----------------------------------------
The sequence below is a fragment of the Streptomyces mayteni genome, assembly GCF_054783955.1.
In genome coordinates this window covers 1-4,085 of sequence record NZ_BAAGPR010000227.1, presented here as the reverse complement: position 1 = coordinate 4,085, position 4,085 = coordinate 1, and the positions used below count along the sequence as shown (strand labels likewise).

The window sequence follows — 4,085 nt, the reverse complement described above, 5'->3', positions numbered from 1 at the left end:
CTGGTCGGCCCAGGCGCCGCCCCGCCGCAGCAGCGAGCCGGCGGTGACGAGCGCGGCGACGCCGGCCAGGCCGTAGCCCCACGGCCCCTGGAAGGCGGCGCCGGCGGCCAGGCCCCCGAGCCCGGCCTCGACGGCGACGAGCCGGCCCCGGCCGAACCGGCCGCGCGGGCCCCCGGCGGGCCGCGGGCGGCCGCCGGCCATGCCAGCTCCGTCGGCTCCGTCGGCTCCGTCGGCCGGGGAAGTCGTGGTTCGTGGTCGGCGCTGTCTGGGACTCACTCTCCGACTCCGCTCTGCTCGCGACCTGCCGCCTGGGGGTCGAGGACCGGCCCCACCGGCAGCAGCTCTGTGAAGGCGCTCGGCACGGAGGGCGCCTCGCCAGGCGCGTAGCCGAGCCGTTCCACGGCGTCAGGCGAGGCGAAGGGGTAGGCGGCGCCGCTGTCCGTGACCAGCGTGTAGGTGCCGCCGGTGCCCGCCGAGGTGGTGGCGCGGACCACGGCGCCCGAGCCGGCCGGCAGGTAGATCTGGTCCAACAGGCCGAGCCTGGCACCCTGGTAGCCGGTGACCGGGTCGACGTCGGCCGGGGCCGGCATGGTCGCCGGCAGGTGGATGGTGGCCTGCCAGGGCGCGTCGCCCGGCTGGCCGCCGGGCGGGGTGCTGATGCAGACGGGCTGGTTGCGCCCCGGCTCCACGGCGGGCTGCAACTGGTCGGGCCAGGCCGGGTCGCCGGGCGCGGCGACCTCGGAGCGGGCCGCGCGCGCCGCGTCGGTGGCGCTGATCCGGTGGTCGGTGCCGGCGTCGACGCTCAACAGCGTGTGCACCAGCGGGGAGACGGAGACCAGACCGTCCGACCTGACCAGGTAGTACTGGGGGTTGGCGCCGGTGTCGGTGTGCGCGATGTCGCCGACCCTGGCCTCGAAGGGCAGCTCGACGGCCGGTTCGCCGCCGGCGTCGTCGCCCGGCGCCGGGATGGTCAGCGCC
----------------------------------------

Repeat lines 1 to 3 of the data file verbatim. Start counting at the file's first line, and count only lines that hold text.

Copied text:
The sequence below is a fragment of the Streptomyces mayteni genome, assembly GCF_054783955.1.
In genome coordinates this window covers 1-4,085 of sequence record NZ_BAAGPR010000227.1, presented here as the reverse complement: position 1 = coordinate 4,085, position 4,085 = coordinate 1, and the positions used below count along the sequence as shown (strand labels likewise).

The window sequence follows — 4,085 nt, the reverse complement described above, 5'->3', positions numbered from 1 at the left end: